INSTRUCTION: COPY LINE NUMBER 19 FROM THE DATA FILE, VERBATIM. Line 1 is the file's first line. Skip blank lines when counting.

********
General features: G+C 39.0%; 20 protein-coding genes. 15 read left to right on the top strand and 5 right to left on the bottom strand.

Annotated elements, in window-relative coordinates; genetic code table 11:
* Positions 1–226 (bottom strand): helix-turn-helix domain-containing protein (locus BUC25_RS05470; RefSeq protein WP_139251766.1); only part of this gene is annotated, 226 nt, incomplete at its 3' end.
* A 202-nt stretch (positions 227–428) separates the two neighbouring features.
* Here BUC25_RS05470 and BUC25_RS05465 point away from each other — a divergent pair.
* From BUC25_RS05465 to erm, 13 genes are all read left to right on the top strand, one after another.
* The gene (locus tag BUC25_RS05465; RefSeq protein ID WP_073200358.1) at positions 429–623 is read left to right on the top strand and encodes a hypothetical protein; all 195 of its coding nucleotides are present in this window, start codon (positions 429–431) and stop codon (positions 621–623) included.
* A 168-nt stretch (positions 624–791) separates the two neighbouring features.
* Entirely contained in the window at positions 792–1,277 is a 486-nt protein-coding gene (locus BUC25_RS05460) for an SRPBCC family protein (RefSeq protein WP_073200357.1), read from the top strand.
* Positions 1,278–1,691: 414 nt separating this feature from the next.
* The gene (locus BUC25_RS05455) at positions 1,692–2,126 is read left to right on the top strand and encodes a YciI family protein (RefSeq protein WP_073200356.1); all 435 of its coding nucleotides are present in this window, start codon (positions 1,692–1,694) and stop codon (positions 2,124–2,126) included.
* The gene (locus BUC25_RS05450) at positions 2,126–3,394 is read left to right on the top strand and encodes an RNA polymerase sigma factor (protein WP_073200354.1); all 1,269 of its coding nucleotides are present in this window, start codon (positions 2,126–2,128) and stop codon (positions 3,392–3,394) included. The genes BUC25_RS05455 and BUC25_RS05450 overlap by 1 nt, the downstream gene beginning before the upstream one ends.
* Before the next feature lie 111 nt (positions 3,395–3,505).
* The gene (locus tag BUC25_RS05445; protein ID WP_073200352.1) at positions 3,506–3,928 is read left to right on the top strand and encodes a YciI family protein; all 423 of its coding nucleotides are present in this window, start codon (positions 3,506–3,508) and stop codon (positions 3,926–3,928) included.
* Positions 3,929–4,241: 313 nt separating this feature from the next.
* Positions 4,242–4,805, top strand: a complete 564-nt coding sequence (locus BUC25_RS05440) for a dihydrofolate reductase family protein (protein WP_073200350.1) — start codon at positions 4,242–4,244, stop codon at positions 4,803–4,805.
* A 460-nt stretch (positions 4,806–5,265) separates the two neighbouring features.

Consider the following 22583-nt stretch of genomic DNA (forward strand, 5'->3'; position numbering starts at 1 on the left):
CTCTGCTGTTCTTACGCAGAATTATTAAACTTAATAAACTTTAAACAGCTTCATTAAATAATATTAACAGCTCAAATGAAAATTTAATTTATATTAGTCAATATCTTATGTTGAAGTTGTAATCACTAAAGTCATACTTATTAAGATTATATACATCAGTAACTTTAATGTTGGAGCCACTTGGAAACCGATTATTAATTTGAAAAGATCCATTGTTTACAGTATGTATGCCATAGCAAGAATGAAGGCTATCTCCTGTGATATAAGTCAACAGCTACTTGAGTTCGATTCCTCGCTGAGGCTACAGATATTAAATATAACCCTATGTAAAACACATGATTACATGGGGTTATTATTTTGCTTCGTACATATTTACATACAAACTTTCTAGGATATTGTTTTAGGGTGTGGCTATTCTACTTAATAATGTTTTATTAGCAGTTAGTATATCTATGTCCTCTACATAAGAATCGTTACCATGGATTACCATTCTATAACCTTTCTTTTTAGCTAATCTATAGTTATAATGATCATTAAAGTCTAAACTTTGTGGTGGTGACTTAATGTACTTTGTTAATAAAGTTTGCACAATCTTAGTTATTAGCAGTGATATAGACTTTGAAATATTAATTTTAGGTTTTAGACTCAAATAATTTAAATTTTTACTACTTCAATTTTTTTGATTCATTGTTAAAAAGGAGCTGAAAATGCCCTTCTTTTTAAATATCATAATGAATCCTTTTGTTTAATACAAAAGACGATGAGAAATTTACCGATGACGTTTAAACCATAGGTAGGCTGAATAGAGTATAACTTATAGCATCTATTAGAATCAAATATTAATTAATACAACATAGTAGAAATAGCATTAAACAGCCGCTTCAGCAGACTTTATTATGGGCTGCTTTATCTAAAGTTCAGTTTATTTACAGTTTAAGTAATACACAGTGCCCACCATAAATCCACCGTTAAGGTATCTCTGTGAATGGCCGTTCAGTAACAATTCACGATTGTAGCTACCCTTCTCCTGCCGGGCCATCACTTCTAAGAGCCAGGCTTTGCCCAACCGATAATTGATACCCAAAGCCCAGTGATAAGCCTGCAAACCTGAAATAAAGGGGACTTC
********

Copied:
CTCTGCTGTTCTTACGCAGAATTATTAAACTTAATAAACTTTAAACAGCTTCATTAAATAATATTAACAGCTCAAATGAAAATTTAATTTATATTAGTCAATATCTTATGTTGAAGTTGTAATCACTAAAGTCATACTTATTAAGATTATATACATCAGTAACTTTAATGTTGGAGCCACTTGGAAACCGATTATTAATTTGAAAAGATCCATTGTTTACAGTATGTATGCCATAGCAAGAATGAAGGCTATCTCCTGTGATATAAGTCAACAGCTACTTGAGTTCGATTCCTCGCTGAGGCTACAGATATTAAATATAACCCTATGTAAAACACATGATTACATGGGGTTATTATTTTGCTTCGTACATATTTACATACAAACTTTCTAGGATATTGTTTTAGGGTGTGGCTATTCTACTTAATAATGTTTTATTAGCAGTTAGTATATCTATGTCCTCTACATAAGAATCGTTACCATGGATTACCATTCTATAACCTTTCTTTTTAGCTAATCTATAGTTATAATGATCATTAAAGTCTAAACTTTGTGGTGGTGACTTAATGTACTTTGTTAATAAAGTTTGCACAATCTTAGTTATTAGCAGTGATATAGACTTTGAAATATTAATTTTAGGTTTTAGACTCAAATAATTTAAATTTTTACTACTTCAATTTTTTTGATTCATTGTTAAAAAGGAGCTGAAAATGCCCTTCTTTTTAAATATCATAATGAATCCTTTTGTTTAATACAAAAGACGATGAGAAATTTACCGATGACGTTTAAACCATAGGTAGGCTGAATAGAGTATAACTTATAGCATCTATTAGAATCAAATATTAATTAATACAACATAGTAGAAATAGCATTAAACAGCCGCTTCAGCAGACTTTATTATGGGCTGCTTTATCTAAAGTTCAGTTTATTTACAGTTTAAGTAATACACAGTGCCCACCATAAATCCACCGTTAAGGTATCTCTGTGAATGGCCGTTCAGTAACAATTCACGATTGTAGCTACCCTTCTCCTGCCGGGCCATCACTTCTAAGAGCCAGGCTTTGCCCAACCGATAATTGATACCCAAAGCCCAGTGATAAGCCTGCAAACCTGAAATAAAGGGGACTTC